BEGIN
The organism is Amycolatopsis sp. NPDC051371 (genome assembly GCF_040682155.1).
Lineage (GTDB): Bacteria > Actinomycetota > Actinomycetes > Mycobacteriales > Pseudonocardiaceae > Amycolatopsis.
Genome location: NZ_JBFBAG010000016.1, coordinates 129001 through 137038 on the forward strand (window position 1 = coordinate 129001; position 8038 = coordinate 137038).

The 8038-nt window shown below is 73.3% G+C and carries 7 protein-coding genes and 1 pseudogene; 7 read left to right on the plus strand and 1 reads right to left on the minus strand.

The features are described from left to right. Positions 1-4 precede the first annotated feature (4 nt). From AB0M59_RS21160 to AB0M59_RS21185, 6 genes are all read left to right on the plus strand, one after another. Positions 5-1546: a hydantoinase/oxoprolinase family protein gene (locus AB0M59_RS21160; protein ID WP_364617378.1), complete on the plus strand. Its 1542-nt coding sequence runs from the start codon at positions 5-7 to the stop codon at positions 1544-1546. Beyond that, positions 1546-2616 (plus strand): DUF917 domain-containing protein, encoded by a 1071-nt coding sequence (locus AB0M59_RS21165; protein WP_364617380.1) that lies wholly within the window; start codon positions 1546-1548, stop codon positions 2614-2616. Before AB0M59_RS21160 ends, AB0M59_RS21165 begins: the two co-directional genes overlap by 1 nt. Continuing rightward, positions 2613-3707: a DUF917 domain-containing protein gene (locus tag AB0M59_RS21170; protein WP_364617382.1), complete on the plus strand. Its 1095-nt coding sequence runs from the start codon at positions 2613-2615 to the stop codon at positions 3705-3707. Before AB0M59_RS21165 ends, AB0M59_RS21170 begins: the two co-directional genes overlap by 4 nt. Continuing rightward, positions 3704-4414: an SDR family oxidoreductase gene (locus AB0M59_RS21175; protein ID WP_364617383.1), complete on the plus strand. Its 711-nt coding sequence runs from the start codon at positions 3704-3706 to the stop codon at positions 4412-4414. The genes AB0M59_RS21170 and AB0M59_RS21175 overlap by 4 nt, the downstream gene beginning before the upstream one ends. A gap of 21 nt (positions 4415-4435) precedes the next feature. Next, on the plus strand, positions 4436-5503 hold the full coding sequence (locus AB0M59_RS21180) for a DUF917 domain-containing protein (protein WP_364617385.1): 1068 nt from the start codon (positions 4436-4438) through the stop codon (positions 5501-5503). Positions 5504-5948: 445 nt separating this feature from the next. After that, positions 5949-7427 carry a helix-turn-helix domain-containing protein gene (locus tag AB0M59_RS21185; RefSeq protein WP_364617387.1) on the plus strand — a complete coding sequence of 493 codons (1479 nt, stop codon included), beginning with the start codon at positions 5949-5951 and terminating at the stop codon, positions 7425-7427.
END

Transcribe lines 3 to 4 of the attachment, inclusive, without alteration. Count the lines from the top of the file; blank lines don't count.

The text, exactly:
Genome location: NZ_JBFBAG010000016.1, coordinates 129001 through 137038 on the forward strand (window position 1 = coordinate 129001; position 8038 = coordinate 137038).

The 8038-nt window shown below is 73.3% G+C and carries 7 protein-coding genes and 1 pseudogene; 7 read left to right on the plus strand and 1 reads right to left on the minus strand.